What the SEC had in mind in 1980 is that requiring current investors to subsidize the sale of fund shares to new investors could be a good thing - even from the standpoint of the current investors - because increasing overall fund size could help better diversify their holdings, and also proportionally reduce the burden of administrative costs that might now be spread over a wider pool of investors. After all, higher expense ratios reduce investors' returns percentage point for percentage point.
But whether, in fact, a fund's current investors are getting a break depends upon how the investment advisory contract is written. If increasing the size of the fund simply enlarges the fees earned by the investment adviser, the supposed benefits from economies of scale are undone. So one of the things that independent directors must concern themselves with in reviewing the propriety of any 12b-1 fees used for distribution is whether the fees paid to the management company and other vendors, as a percentage of total fund assets, has risen or fallen as the fund has grown. If the size of the fund is increasing, but the expense ratio isn't falling, then using a 12b-1 fee for marketing and distribution expenses is very likely harming, not helping, the current investors.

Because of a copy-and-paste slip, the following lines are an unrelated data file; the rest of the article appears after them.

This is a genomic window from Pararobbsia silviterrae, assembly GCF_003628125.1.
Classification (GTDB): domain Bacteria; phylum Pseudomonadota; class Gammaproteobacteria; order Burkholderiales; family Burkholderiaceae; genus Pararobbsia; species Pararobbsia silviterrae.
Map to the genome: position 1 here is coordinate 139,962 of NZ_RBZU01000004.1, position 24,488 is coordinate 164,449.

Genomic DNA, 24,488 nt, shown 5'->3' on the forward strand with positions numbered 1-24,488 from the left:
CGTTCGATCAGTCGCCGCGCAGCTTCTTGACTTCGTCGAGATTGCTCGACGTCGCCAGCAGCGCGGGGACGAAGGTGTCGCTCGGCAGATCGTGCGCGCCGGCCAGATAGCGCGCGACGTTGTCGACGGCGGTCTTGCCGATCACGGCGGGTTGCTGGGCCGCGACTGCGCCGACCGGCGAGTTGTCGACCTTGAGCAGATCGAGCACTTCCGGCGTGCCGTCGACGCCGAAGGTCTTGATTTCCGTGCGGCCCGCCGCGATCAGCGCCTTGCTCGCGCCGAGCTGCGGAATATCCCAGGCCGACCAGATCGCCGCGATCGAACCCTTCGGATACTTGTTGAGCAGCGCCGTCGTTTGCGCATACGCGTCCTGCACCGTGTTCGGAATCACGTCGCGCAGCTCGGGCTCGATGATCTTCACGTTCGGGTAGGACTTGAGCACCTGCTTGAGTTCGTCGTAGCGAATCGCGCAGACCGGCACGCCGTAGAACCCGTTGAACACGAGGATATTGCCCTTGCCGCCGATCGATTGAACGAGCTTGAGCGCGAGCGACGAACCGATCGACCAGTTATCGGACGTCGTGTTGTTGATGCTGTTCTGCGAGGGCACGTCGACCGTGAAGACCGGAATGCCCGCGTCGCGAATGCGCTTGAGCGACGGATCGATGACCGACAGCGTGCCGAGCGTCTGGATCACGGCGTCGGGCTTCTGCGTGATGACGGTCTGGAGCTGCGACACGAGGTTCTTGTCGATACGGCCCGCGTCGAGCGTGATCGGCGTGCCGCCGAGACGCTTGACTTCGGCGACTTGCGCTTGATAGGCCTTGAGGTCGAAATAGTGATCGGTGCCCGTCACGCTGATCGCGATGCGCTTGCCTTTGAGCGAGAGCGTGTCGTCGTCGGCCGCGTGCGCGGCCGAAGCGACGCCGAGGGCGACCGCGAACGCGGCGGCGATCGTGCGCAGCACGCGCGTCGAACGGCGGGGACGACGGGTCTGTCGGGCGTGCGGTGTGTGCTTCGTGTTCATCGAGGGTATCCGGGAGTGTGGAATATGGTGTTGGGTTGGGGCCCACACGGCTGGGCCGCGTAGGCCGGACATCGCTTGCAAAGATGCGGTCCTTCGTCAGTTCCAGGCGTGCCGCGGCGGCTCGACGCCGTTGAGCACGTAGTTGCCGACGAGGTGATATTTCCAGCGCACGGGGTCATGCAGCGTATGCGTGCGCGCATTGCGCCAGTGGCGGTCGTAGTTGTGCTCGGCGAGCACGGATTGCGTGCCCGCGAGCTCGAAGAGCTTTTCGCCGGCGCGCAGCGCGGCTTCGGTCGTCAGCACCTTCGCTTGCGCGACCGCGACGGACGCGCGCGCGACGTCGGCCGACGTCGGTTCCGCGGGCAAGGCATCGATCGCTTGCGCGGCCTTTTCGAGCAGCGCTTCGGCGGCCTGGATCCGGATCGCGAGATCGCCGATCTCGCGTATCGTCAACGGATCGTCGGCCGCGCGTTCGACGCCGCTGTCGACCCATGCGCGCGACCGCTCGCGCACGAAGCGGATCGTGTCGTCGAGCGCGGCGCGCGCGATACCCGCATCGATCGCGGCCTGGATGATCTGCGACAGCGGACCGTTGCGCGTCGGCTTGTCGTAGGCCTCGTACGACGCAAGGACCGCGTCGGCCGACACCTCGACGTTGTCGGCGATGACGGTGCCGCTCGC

There are other reasons to question the continued vitality of Rule 12b-1. Today the mutual fund industry is no longer at risk of suffering crib death, as was the case years ago when rule 12b-1 was adopted. At more than $10 trillion and counting, the survival of the mutual fund industry is plainly no longer at issue. Indeed, we have learned by this point in the 21st century that it can be just as big a problem for investors when a fund grows too large as when it is too small. The assumption can't always be made that growth in total assets inevitably assists existing investors. When funds grow too big, they can lose flexibility, with the result that investors get lower returns.
For all of these reasons, the original premises of Rule 12b-1 seem highly suspect in today's world. If ever it was justified to indulge an irrebuttable presumption in favor of using fund assets to compensate brokers for sales of fund shares, that time surely has passed. Collecting an annual fee from mutual fund investors that is supposed to be used for marketing is no more consumer friendly than forcing cable TV subscribers to pay a special fee of $250 a year so the cable company can advertise HBO and Showtime to lure potential new customers.